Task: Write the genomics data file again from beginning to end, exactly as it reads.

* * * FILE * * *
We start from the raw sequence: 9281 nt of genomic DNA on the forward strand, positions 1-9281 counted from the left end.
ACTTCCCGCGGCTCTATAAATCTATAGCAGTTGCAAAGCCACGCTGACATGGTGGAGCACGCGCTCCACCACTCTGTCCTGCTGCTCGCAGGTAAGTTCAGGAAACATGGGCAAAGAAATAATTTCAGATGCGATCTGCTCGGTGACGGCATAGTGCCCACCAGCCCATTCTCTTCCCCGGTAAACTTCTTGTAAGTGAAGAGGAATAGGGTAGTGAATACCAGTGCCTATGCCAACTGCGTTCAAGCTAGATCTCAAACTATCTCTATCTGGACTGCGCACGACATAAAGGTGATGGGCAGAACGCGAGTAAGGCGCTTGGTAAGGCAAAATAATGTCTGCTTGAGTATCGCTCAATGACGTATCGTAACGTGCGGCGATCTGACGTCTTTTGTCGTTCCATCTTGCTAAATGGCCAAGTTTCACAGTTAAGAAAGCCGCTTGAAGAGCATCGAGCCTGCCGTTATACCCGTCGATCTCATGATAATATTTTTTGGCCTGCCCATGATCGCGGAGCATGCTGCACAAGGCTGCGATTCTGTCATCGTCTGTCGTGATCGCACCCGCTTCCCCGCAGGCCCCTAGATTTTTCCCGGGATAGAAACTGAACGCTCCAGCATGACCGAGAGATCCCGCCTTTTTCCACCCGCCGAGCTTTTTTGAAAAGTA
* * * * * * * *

We start from the raw sequence: 9281 nt of genomic DNA on the forward strand, positions 1-9281 counted from the left end.
ACTTCCCGCGGCTCTATAAATCTATAGCAGTTGCAAAGCCACGCTGACATGGTGGAGCACGCGCTCCACCACTCTGTCCTGCTGCTCGCAGGTAAGTTCAGGAAACATGGGCAAAGAAATAATTTCAGATGCGATCTGCTCGGTGACGGCATAGTGCCCACCAGCCCATTCTCTTCCCCGGTAAACTTCTTGTAAGTGAAGAGGAATAGGGTAGTGAATACCAGTGCCTATGCCAACTGCGTTCAAGCTAGATCTCAAACTATCTCTATCTGGACTGCGCACGACATAAAGGTGATGGGCAGAACGCGAGTAAGGCGCTTGGTAAGGCAAAATAATGTCTGCTTGAGTATCGCTCAATGACGTATCGTAACGTGCGGCGATCTGACGTCTTTTGTCGTTCCATCTTGCTAAATGGCCAAGTTTCACAGTTAAGAAAGCCGCTTGAAGAGCATCGAGCCTGCCGTTATACCCGTCGATCTCATGATAATATTTTTTGGCCTGCCCATGATCGCGGAGCATGCTGCACAAGGCTGCGATTCTGTCATCGTCTGTCGTGATCGCACCCGCTTCCCCGCAGGCCCCTAGATTTTTCCCGGGATAGAAACTGAACGCTCCAGCATGACCGAGAGATCCCGCCTTTTTCCACCCGCCGAGCTTTTTTGAAAAGTA